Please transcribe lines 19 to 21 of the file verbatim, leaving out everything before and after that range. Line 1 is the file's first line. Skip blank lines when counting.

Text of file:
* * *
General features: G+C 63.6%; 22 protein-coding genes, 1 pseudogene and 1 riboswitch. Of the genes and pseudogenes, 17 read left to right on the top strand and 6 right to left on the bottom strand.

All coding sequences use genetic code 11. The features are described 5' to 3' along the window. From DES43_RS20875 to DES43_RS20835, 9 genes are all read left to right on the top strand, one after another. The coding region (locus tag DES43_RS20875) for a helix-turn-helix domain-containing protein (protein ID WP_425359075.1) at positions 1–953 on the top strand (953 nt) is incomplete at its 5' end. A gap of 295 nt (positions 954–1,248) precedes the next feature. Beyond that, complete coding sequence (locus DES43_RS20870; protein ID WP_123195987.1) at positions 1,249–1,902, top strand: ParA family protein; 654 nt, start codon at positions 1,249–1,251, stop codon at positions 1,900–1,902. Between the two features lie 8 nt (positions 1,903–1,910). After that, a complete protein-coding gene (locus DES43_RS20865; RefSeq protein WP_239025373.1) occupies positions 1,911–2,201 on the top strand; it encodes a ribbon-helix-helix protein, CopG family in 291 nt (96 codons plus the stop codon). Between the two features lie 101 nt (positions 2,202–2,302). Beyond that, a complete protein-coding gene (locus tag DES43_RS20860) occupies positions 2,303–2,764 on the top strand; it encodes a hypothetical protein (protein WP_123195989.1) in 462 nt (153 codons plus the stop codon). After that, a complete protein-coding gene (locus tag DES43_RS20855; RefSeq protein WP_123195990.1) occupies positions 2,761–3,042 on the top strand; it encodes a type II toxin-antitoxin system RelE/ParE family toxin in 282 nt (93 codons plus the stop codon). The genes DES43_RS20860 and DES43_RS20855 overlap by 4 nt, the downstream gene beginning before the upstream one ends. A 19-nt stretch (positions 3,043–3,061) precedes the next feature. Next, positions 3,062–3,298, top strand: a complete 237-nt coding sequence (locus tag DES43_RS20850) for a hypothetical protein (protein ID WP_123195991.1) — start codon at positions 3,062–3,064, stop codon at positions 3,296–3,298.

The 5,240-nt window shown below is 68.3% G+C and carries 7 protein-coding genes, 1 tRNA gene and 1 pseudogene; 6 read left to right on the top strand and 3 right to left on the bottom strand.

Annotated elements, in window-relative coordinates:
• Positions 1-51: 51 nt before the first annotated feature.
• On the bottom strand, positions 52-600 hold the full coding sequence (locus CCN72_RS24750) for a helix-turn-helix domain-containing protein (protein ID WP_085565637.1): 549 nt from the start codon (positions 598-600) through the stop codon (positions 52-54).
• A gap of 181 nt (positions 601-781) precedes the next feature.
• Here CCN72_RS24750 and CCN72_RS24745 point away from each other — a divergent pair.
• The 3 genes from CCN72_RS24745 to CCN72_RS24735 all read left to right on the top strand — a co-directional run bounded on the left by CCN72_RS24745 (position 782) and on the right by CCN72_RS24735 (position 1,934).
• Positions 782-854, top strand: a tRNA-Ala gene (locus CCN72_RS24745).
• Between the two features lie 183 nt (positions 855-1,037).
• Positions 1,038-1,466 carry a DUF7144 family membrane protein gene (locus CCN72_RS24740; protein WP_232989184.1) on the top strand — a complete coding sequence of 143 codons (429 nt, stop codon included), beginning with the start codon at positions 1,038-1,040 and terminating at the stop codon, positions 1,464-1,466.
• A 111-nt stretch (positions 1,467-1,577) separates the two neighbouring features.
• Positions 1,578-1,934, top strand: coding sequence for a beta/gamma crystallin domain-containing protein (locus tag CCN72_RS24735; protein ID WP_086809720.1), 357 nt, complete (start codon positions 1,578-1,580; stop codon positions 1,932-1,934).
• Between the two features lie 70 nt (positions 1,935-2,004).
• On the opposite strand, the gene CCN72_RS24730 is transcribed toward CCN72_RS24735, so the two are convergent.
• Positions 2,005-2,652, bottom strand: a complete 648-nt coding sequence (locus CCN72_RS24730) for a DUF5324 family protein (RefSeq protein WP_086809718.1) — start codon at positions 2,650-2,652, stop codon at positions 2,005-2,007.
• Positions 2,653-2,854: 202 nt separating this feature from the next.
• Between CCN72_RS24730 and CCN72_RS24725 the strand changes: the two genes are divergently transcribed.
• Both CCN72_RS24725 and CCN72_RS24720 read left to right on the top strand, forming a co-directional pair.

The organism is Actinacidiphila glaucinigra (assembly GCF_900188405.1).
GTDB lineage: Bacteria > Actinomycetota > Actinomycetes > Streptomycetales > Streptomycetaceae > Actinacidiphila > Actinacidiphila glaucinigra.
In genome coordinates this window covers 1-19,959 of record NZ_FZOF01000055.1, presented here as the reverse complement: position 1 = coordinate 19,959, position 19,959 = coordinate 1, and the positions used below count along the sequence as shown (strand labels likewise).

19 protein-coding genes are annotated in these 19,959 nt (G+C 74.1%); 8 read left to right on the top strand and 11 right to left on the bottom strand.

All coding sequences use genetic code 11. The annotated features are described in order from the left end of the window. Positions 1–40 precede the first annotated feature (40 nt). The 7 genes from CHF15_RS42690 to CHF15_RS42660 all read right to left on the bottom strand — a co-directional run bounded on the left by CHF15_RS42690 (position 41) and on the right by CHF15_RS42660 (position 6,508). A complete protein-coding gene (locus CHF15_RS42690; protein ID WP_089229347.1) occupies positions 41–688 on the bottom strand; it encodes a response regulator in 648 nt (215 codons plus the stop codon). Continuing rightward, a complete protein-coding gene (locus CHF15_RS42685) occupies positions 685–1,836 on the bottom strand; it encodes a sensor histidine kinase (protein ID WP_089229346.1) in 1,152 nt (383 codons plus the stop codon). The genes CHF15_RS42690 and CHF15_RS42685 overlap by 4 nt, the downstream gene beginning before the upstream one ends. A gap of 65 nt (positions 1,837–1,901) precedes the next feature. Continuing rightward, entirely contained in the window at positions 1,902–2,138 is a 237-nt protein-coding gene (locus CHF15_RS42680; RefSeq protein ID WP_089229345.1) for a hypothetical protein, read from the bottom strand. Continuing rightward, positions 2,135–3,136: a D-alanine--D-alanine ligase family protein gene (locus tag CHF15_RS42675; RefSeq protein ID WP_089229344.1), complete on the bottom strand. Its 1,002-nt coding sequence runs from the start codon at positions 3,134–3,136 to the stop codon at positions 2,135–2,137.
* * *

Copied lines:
• Between CCN72_RS24730 and CCN72_RS24725 the strand changes: the two genes are divergently transcribed.
• Both CCN72_RS24725 and CCN72_RS24720 read left to right on the top strand, forming a co-directional pair.

The organism is Actinacidiphila glaucinigra (assembly GCF_900188405.1).